It is said that the sounds, smells, and sights of this market are some of the best preserved of Sicily's Arab traditions. The market dates back to the times when there was a lot of Muslim influence in this port city, and it has become an important part of the culture. Exploring and shopping at this market is the perfect way to experience Palermo with all your senses.
If you are looking to immerse yourself in the local culture of Palermo, Italy, the Ballaro Street Market is the place to go. As the city’s busiest street market and one of the most entertaining markets in Europe, Ballaro also provides a glimpse into Palermo’s past as a major commercial center and port. Said to be more than 1,000 years old, the market winds through the narrow medieval streets surrounding the Plaza Carmine in the Albergheria quarter of Palermo. While it is primarily a food market, it is also a great place to buy inexpensive clothing and other goods. Listen for vendors speaking a local dialect similar to Arabic and try to grab some food samples. Or, learn even more about Sicilian food by combining a walking tour of the market with a Sicilian cooking class.
The Palatine Chapel was once the private royal chapel of the Sicilian kings, located inside their royal palace. Today, it is an absolute must-see attraction for any visitor to Palermo who likes Byzantine mosaics.
The original royal chapel inside the Palazzo Reale (Royal Palace) in Palermo was built in the late 11th century. The Palatine Chapel - Cappella Palatina in Italian - was built on top of it in the early part of the 12th century, making the old chapel a crypt. Mosaic art was at its peak when the chapel was constructed, and the chapel’s interior is covered in gorgeous mosaics. Many surfaces are predominantly gold, which makes the entire chapel appear to glow.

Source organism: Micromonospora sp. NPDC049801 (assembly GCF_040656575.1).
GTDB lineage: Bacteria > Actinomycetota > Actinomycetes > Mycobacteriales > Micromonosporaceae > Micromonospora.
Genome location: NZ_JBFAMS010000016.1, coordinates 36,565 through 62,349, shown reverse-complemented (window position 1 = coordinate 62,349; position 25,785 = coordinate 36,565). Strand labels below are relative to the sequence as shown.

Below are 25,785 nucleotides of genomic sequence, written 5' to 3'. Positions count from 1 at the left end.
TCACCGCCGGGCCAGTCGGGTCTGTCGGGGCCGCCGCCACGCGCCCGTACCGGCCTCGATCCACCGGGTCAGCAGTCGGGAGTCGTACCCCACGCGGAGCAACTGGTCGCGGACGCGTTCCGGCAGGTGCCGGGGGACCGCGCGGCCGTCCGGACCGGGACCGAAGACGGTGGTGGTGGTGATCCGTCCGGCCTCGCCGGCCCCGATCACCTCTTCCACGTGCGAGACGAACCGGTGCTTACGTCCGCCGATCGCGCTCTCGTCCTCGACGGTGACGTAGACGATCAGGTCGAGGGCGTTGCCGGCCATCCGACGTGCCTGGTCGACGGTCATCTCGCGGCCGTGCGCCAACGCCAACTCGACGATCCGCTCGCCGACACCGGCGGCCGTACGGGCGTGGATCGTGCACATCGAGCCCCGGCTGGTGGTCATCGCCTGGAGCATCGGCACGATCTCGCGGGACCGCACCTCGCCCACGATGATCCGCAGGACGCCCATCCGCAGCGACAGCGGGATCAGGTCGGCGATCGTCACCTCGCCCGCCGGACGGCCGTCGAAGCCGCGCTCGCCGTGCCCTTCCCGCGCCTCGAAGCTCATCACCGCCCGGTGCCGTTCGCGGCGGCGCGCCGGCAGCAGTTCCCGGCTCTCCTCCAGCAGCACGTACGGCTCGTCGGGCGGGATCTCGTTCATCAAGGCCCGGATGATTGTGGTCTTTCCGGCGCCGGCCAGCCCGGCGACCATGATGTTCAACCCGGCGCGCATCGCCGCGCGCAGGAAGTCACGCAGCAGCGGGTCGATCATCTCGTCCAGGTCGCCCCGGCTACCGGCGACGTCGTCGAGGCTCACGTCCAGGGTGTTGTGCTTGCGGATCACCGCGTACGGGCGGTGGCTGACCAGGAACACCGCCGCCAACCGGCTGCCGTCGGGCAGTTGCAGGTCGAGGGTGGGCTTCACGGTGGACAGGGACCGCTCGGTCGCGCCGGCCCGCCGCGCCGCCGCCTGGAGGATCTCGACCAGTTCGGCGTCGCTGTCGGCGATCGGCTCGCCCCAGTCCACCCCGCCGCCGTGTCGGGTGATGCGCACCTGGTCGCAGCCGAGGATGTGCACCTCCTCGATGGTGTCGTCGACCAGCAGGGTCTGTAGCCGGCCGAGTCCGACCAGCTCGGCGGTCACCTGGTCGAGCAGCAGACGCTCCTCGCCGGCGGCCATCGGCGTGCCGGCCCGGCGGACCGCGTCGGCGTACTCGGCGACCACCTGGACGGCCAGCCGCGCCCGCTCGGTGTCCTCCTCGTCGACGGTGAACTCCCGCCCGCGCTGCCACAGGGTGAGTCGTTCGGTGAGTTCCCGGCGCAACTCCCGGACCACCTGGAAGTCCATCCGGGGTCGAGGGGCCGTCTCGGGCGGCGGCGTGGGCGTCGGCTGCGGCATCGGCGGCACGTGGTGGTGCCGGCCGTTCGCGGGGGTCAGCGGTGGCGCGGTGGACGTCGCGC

The mosaics in the Palatine Chapel date from the 1140s, just after the chapel was built, through the 1170s. The older mosaics are the best examples of Byzantine art in the chapel, although you’ll see even more mosaics of this quality if you visit the Monreale Cathedral in the hills outside Palermo.
The church known most commonly as “La Martorana” is an architectural example of Sicily’s changing allegiances over the centuries. The facade alone features three different architectural styles.
The Martorana (Santa Maria dell’Ammiraglio is the official name) dates back to 1141. You can no longer see the original Norman facade, but you can still see the typical Norman red dome from the exterior. Thankfully, once you’re inside the church, the original 12th century mosaics still shine in all their Byzantine glory. These mosaics are the highlight of a visit to La Martorana, and if you want to see them at their best, go first thing in the morning.
Back outside the church, you’ll notice that over the old Norman facade there is now a Baroque facade and a Romanesque bell tower. After the church was completed in the mid-12th century, it was later given to a Benedictine nun by the name of Eloisa Martorana.
More Things to Do in Palermo
Often called the Casa Professa, the Church of the Gesù (Chiesa del Gesù) is one of the most important Baroque churches in Sicily. Built by the Jesuits in the late 16th century on the edge of Palermo’s Jewish Quarter, the church took almost 50 years to build, with help from hundreds of artists and artisans. Inside, visitors will find colorful frescoes, intricate stone carvings and marble reliefs in a stunning setting for reflection and worship.
Many of the church’s frescoes were replaced after being destroyed in World War II, but are impressive nonetheless. Look for the paintings covering the dome’s vault, as well as those in the side chapels on the right, such as a depiction of the Adoration of the Magi and of St Paul the Hermit. Marble reliefs from the 18th century depicting the Adoration of the Shepherds and the Adoration of the Magi both survive.
One of the most famous sights in Palermo - albeit an incredibly macabre one - is the extensive network of Catacombs under the Capuchin Monastery. These crypts hold thousands of mummified remains, some of which are spookily well-preserved.
The Capuchins began burying their own friars in the crypts underneath the monastery in the 16th century, and they soon discovered that the unique conditions in the catacombs - combined with their own burial traditions - preserved the bodies extremely well. It wasn’t long before Sicilians decided that being buried in the Capuchin Catacombs - and therefore being preserved after death - was a status symbol.